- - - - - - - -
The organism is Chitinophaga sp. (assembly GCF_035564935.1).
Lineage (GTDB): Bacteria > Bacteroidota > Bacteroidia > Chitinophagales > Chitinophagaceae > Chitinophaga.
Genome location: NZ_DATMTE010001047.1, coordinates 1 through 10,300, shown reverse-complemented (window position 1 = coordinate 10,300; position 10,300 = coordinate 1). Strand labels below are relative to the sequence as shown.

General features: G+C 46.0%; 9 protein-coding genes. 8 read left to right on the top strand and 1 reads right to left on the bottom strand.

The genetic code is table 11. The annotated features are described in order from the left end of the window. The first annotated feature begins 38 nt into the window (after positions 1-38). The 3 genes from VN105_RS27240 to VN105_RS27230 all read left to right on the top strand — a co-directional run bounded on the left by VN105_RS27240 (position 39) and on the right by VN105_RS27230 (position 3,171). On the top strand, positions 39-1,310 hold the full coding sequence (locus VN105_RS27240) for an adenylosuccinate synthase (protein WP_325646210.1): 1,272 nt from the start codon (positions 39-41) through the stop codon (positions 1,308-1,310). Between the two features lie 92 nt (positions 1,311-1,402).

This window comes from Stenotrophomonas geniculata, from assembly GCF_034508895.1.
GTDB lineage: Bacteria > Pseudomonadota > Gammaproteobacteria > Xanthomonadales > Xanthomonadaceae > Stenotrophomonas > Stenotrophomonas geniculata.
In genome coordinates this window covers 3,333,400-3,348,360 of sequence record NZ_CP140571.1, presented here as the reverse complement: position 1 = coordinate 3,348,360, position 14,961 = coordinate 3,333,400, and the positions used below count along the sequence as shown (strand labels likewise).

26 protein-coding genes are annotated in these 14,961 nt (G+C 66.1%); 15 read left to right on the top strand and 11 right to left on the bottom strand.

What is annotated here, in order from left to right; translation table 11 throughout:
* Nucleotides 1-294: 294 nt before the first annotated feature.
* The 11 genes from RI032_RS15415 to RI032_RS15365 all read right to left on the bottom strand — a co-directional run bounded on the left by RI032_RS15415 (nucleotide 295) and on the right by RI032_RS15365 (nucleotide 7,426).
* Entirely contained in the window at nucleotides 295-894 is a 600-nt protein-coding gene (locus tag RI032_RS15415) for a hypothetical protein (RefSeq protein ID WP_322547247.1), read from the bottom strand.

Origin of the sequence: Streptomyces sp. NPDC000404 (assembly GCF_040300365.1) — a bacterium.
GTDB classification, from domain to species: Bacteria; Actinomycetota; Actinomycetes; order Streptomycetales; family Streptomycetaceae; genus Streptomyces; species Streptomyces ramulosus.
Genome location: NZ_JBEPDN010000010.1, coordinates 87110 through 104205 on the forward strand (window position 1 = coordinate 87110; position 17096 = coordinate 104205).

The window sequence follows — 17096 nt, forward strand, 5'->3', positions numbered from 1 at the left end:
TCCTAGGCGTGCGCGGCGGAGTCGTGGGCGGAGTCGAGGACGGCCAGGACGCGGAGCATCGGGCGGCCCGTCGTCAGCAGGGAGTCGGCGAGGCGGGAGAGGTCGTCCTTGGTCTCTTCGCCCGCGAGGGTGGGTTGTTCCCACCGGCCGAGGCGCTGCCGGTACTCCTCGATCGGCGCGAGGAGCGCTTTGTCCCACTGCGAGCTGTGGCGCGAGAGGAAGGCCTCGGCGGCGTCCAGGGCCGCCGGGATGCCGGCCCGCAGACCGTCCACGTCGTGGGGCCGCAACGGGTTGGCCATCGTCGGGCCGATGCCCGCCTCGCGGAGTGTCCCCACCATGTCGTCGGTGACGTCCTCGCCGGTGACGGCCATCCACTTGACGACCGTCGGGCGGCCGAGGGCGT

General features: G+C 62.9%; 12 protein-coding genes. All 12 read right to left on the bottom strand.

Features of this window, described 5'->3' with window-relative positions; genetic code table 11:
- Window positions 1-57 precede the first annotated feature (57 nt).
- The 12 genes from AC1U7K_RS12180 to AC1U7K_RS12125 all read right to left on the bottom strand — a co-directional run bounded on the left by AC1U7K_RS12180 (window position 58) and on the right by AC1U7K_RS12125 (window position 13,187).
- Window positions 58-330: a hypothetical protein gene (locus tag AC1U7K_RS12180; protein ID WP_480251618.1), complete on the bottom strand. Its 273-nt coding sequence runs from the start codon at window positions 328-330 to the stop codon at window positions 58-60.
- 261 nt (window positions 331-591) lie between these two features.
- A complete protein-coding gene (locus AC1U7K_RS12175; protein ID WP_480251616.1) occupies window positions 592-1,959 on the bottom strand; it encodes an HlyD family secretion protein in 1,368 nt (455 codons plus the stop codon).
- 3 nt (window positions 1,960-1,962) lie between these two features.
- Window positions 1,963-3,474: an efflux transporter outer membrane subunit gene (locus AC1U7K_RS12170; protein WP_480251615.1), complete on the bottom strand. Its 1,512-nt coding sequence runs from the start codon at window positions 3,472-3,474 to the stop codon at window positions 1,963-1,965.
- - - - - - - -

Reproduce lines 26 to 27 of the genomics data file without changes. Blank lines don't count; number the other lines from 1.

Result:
- 3 nt (window positions 1,960-1,962) lie between these two features.
- Window positions 1,963-3,474: an efflux transporter outer membrane subunit gene (locus AC1U7K_RS12170; protein WP_480251615.1), complete on the bottom strand. Its 1,512-nt coding sequence runs from the start codon at window positions 3,472-3,474 to the stop codon at window positions 1,963-1,965.